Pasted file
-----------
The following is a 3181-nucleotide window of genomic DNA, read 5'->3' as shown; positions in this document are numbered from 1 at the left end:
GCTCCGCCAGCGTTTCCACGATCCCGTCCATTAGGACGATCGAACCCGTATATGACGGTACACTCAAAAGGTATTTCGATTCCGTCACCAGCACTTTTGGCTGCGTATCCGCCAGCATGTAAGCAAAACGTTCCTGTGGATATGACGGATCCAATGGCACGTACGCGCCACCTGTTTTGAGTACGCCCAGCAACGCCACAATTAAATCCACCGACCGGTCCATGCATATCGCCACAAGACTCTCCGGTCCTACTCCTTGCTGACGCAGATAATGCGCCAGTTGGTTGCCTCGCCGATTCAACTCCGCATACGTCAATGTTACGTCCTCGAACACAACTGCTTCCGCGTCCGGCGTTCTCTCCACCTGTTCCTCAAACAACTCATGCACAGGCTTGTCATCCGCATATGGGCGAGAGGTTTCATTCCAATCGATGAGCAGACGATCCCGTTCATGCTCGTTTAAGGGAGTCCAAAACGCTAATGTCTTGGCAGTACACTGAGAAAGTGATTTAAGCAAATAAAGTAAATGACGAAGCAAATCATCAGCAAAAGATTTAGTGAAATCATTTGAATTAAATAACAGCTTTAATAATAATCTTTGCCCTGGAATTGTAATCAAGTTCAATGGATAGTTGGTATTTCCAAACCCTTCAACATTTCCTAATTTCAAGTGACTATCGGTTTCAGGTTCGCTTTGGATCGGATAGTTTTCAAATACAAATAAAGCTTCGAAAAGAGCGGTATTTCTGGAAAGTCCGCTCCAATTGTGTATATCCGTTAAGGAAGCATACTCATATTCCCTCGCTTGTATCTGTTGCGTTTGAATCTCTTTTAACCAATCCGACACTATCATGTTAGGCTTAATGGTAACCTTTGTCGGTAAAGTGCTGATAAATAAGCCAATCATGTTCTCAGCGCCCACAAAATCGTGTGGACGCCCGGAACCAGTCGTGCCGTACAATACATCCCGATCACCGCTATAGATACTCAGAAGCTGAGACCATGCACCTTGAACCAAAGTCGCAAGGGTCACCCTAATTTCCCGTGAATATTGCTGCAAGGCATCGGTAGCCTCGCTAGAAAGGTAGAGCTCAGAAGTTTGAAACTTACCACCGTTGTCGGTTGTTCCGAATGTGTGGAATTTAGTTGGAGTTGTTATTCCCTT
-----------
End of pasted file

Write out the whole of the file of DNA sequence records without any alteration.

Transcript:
The following is a 3181-nucleotide window of genomic DNA, read 5'->3' as shown; positions in this document are numbered from 1 at the left end:
GCTCCGCCAGCGTTTCCACGATCCCGTCCATTAGGACGATCGAACCCGTATATGACGGTACACTCAAAAGGTATTTCGATTCCGTCACCAGCACTTTTGGCTGCGTATCCGCCAGCATGTAAGCAAAACGTTCCTGTGGATATGACGGATCCAATGGCACGTACGCGCCACCTGTTTTGAGTACGCCCAGCAACGCCACAATTAAATCCACCGACCGGTCCATGCATATCGCCACAAGACTCTCCGGTCCTACTCCTTGCTGACGCAGATAATGCGCCAGTTGGTTGCCTCGCCGATTCAACTCCGCATACGTCAATGTTACGTCCTCGAACACAACTGCTTCCGCGTCCGGCGTTCTCTCCACCTGTTCCTCAAACAACTCATGCACAGGCTTGTCATCCGCATATGGGCGAGAGGTTTCATTCCAATCGATGAGCAGACGATCCCGTTCATGCTCGTTTAAGGGAGTCCAAAACGCTAATGTCTTGGCAGTACACTGAGAAAGTGATTTAAGCAAATAAAGTAAATGACGAAGCAAATCATCAGCAAAAGATTTAGTGAAATCATTTGAATTAAATAACAGCTTTAATAATAATCTTTGCCCTGGAATTGTAATCAAGTTCAATGGATAGTTGGTATTTCCAAACCCTTCAACATTTCCTAATTTCAAGTGACTATCGGTTTCAGGTTCGCTTTGGATCGGATAGTTTTCAAATACAAATAAAGCTTCGAAAAGAGCGGTATTTCTGGAAAGTCCGCTCCAATTGTGTATATCCGTTAAGGAAGCATACTCATATTCCCTCGCTTGTATCTGTTGCGTTTGAATCTCTTTTAACCAATCCGACACTATCATGTTAGGCTTAATGGTAACCTTTGTCGGTAAAGTGCTGATAAATAAGCCAATCATGTTCTCAGCGCCCACAAAATCGTGTGGACGCCCGGAACCAGTCGTGCCGTACAATACATCCCGATCACCGCTATAGATACTCAGAAGCTGAGACCATGCACCTTGAACCAAAGTCGCAAGGGTCACCCTAATTTCCCGTGAATATTGCTGCAAGGCATCGGTAGCCTCGCTAGAAAGGTAGAGCTCAGAAGTTTGAAACTTACCACCGTTGTCGGTTGTTCCGAATGTGTGGAATTTAGTTGGAGTTGTTATTCCCTT